“Many People Want To Help Nepal Birthe Muller

As Nepal is passing through a major crisis following the earthquake, IM Swedish Development Partner, a Swedish INGO, has come to Nepal to provide essential support. BIRTHE MULLER, chairperson of the organization, spoke to NEW SPOTLIGHT during her vis

Feb. 18, 2016, 5:45 p.m. Published in Magazine Issue: Vol:09,No 15, February 19, 2016 (Falgun 7,2072)

As Nepal is passing through a major crisis following the earthquake, IM Swedish Development Partner, a Swedish INGO, has come to Nepal to provide essential support. BIRTHE MULLER, chairperson of the organization, spoke to NEW SPOTLIGHT during her visit to Nepal. Excerpts:


You have made three visits to Nepal. What changes do you notice in Nepal after the major earthquake?

My three visits have been quite different. As I travelled to Nepal in 1970 as a first time visitor, I was not aware what was going on as I am today. In 1985, I visited some projects in Nepal. However, I am very impressed this time as I met and saw what has been going on. We met with good and reliable partners who are dedicated to the issue of enhancing what is going on as far as building a country.

How do you see the rebuilding process?

The more I think about what we have seen and heard, the more, we think, there is the need of building the country with a new constitution. Because of earthquake, Nepal has had a little hard time. It is important for all of us to be very realistic about what is possible to do and what is not possible to do.

How do you see Nepal's program?

We are very happy that we have a country director with good knowledge about what is in place in Nepal. He has been playing an important role. He has more knowledge about the local situation. I also met ordinary people and people with whom we are working. I see there are real people and there is a chance to do something better. That is a great development and fascinating one.

How do you support the post-earthquake programs?

When we heard the news about the earthquake through different media, we realized we would need to do something at such a crucial time. Our 40,000 private donors really reacted swiftly. As we do not only rely on the external funding, as we do have our own internal funding, we came up with immediate programs for relief. Our 40,000 donors relied on us and supported us to contribute in Nepal. Our donors, who did  not work with us before came to us as they acknowledged that we were able to channelize what they wanted to do for Nepal through us.

How do you see the challenges?

We are of course aware of the difficulties and challenges that you have now in Nepal because of earthquake. So many people want to open their hearts and pockets to try to help and it is the huge coordination that is needed and this will be right in the long run and we are very much aware of that and we are very careful.

What is your impression of your field visit?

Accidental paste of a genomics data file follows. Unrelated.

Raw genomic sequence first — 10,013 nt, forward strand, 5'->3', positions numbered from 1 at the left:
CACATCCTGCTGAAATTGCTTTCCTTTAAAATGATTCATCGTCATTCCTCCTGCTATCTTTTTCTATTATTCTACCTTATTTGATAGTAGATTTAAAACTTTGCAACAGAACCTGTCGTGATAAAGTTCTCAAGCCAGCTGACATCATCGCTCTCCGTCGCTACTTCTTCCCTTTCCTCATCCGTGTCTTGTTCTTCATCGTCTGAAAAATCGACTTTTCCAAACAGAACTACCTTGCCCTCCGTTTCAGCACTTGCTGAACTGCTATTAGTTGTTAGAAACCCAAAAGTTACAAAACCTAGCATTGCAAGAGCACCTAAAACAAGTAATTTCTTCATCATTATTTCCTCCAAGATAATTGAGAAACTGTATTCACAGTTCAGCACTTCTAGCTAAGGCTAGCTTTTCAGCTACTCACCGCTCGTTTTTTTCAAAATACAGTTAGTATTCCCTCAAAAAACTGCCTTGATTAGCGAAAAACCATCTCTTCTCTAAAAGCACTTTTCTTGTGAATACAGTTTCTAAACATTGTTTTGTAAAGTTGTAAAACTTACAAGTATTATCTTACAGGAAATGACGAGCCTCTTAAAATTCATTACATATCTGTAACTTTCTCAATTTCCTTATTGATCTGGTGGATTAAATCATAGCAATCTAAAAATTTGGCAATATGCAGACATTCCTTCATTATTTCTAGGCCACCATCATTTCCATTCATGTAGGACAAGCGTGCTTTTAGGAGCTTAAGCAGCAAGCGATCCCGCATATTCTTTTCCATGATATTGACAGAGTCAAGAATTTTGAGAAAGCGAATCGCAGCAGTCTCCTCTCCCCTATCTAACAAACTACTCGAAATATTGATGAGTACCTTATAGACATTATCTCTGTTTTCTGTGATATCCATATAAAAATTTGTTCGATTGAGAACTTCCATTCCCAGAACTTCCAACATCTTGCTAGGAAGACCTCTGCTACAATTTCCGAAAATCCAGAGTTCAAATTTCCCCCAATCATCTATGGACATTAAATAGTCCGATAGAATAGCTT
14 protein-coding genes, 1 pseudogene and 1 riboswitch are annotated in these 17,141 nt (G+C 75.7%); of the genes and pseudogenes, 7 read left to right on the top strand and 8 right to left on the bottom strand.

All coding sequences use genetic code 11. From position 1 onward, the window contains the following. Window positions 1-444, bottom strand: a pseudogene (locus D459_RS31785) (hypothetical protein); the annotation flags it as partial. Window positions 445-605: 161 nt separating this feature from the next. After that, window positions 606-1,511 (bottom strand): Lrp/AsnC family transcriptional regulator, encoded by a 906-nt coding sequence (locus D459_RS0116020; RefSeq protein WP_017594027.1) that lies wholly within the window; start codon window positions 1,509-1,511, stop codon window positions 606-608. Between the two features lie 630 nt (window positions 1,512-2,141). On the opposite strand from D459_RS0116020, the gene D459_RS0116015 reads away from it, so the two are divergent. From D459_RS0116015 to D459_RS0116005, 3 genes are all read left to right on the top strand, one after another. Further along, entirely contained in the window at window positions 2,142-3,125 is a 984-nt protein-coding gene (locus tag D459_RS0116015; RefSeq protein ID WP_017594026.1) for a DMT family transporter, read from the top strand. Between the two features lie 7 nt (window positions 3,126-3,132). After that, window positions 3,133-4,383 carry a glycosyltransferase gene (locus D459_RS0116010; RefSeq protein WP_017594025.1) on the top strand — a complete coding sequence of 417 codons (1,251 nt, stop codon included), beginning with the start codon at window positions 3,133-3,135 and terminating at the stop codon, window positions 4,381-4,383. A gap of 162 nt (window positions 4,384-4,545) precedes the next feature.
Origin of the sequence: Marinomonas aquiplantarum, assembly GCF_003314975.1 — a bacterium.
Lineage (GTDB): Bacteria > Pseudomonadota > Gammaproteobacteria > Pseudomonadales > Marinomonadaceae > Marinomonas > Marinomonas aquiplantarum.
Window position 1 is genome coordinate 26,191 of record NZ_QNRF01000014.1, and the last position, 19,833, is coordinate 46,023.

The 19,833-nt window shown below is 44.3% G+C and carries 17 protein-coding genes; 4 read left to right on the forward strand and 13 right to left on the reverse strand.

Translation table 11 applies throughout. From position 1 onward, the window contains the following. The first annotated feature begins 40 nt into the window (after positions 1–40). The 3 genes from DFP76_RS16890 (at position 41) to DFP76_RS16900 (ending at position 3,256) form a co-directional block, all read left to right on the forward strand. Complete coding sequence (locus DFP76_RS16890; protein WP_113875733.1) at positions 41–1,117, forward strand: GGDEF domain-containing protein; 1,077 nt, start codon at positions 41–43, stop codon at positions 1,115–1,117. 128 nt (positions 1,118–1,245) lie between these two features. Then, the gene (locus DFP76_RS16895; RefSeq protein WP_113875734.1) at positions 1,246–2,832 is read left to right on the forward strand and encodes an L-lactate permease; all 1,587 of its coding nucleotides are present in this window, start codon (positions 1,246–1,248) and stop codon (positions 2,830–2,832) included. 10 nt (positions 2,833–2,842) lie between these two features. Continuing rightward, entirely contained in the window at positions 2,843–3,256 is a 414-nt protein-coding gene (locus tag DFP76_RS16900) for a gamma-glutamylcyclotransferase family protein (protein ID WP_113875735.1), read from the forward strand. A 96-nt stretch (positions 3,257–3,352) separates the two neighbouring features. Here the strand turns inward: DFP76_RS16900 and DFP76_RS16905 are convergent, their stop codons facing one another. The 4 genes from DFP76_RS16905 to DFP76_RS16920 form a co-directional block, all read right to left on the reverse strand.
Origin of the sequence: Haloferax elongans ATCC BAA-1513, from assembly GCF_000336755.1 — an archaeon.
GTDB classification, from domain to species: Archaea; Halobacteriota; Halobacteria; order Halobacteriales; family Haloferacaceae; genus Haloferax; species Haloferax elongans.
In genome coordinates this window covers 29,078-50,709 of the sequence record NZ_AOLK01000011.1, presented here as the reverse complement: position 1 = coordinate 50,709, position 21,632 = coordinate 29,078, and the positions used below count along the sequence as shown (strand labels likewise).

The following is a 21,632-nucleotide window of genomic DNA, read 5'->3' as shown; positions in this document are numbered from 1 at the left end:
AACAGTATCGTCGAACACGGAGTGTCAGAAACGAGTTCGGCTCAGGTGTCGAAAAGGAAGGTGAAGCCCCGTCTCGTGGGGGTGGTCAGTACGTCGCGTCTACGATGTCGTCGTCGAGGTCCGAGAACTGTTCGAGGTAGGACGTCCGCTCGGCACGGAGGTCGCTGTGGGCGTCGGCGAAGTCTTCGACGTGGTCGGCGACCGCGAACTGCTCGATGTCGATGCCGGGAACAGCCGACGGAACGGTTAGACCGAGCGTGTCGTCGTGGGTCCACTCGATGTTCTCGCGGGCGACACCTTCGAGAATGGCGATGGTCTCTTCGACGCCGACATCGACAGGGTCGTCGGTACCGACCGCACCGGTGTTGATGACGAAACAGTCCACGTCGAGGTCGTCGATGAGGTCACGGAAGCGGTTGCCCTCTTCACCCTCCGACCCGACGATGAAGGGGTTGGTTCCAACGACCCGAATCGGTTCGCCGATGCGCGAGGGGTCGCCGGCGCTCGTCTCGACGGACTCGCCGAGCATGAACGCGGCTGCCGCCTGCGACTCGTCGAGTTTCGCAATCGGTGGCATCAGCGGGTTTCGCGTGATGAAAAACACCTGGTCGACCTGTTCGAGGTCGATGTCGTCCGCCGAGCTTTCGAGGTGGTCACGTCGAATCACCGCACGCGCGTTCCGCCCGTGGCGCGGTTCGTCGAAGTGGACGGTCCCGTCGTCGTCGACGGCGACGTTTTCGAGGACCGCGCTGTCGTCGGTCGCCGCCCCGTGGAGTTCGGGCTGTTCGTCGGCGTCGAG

The visit was quite interesting as we met a number of young women students and women groups. When I asked a question to the students about what they wanted to be in the future, they responded that they wanted to be teachers. As we have been supporting the school children, the answer given by children impressed me.  As they see teachers as their role models, our investment is helping the local community realize the importance of education. We also visited an organic farm which has been working with us for a long time.

For how long has IM Swedish Development Partner been working in Nepal?

We have been working in Nepal since the late 1970s as we have been working with Tibetan Refugees. We have been present in Nepal and have gathered knowledge about Nepal even though we did not have an office here. After 2010 we are involved intensively in the development of Nepal.

What is the development approach of IM Swedish Development Partner?

Ours is a bottom-up approach with mass participation of community in development work. From the very beginning, for the founder and the rest of us who have been working with IM, the foremost thing is we believe that all of us are human beings regardless of religion, ethnicity and belonging or anything, men or women or in between.

How do you generally view the work in Nepal?

With the country being a multi-cultural one, with various ethnicities, one needs a specific knowledge to solve the problems. It is quite fascinating to work with such a large number of ethnic groups. Nepal can be a model for conflict solving. I see so many challenges but there lie opportunities as well. The challenge is how you can change the society. Nepal is very much divided politically and ethnically. Every group was telling me this kind of thing when I visited the field. I will follow Nepal's situation with a great interest. This could give something for all of us to learn. I hope you will be successful.


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